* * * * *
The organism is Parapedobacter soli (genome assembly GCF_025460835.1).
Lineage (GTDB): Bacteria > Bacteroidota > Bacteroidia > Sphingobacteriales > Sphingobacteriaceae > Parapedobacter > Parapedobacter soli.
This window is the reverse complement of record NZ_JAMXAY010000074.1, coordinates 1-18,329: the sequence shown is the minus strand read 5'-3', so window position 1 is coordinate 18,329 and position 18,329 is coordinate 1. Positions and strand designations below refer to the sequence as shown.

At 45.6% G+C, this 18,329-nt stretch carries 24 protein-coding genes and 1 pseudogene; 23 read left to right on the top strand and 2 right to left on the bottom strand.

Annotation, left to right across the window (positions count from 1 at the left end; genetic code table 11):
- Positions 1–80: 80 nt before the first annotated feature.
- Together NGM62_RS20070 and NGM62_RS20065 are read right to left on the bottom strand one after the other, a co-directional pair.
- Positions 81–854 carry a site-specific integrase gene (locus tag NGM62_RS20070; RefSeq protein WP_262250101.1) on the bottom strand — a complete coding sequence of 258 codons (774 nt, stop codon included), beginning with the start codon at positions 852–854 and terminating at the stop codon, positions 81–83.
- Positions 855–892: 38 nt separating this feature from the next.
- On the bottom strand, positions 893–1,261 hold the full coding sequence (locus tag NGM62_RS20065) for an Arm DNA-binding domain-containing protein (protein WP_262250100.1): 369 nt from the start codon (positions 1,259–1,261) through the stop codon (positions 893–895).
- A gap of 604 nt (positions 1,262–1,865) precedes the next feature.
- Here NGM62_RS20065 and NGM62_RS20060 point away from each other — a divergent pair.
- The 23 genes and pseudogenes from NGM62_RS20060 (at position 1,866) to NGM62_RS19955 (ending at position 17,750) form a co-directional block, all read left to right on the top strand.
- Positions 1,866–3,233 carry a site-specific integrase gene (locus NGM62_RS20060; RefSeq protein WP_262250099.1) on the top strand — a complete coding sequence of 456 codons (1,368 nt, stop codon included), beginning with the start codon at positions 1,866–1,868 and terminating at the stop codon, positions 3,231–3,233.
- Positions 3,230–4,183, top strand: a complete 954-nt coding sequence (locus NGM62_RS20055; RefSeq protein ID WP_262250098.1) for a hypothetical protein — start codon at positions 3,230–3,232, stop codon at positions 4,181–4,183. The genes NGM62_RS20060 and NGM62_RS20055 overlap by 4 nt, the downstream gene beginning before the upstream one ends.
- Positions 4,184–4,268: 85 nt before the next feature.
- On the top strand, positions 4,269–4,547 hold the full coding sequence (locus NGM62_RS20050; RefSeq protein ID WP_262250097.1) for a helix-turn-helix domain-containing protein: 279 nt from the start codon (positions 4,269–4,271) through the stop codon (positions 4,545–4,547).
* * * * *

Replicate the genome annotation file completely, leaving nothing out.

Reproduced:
The organism is Parapedobacter soli (genome assembly GCF_025460835.1).
Lineage (GTDB): Bacteria > Bacteroidota > Bacteroidia > Sphingobacteriales > Sphingobacteriaceae > Parapedobacter > Parapedobacter soli.
This window is the reverse complement of record NZ_JAMXAY010000074.1, coordinates 1-18,329: the sequence shown is the minus strand read 5'-3', so window position 1 is coordinate 18,329 and position 18,329 is coordinate 1. Positions and strand designations below refer to the sequence as shown.

At 45.6% G+C, this 18,329-nt stretch carries 24 protein-coding genes and 1 pseudogene; 23 read left to right on the top strand and 2 right to left on the bottom strand.

Annotation, left to right across the window (positions count from 1 at the left end; genetic code table 11):
- Positions 1–80: 80 nt before the first annotated feature.
- Together NGM62_RS20070 and NGM62_RS20065 are read right to left on the bottom strand one after the other, a co-directional pair.
- Positions 81–854 carry a site-specific integrase gene (locus tag NGM62_RS20070; RefSeq protein WP_262250101.1) on the bottom strand — a complete coding sequence of 258 codons (774 nt, stop codon included), beginning with the start codon at positions 852–854 and terminating at the stop codon, positions 81–83.
- Positions 855–892: 38 nt separating this feature from the next.
- On the bottom strand, positions 893–1,261 hold the full coding sequence (locus tag NGM62_RS20065) for an Arm DNA-binding domain-containing protein (protein WP_262250100.1): 369 nt from the start codon (positions 1,259–1,261) through the stop codon (positions 893–895).
- A gap of 604 nt (positions 1,262–1,865) precedes the next feature.
- Here NGM62_RS20065 and NGM62_RS20060 point away from each other — a divergent pair.
- The 23 genes and pseudogenes from NGM62_RS20060 (at position 1,866) to NGM62_RS19955 (ending at position 17,750) form a co-directional block, all read left to right on the top strand.
- Positions 1,866–3,233 carry a site-specific integrase gene (locus NGM62_RS20060; RefSeq protein WP_262250099.1) on the top strand — a complete coding sequence of 456 codons (1,368 nt, stop codon included), beginning with the start codon at positions 1,866–1,868 and terminating at the stop codon, positions 3,231–3,233.
- Positions 3,230–4,183, top strand: a complete 954-nt coding sequence (locus NGM62_RS20055; RefSeq protein ID WP_262250098.1) for a hypothetical protein — start codon at positions 3,230–3,232, stop codon at positions 4,181–4,183. The genes NGM62_RS20060 and NGM62_RS20055 overlap by 4 nt, the downstream gene beginning before the upstream one ends.
- Positions 4,184–4,268: 85 nt before the next feature.
- On the top strand, positions 4,269–4,547 hold the full coding sequence (locus NGM62_RS20050; RefSeq protein ID WP_262250097.1) for a helix-turn-helix domain-containing protein: 279 nt from the start codon (positions 4,269–4,271) through the stop codon (positions 4,545–4,547).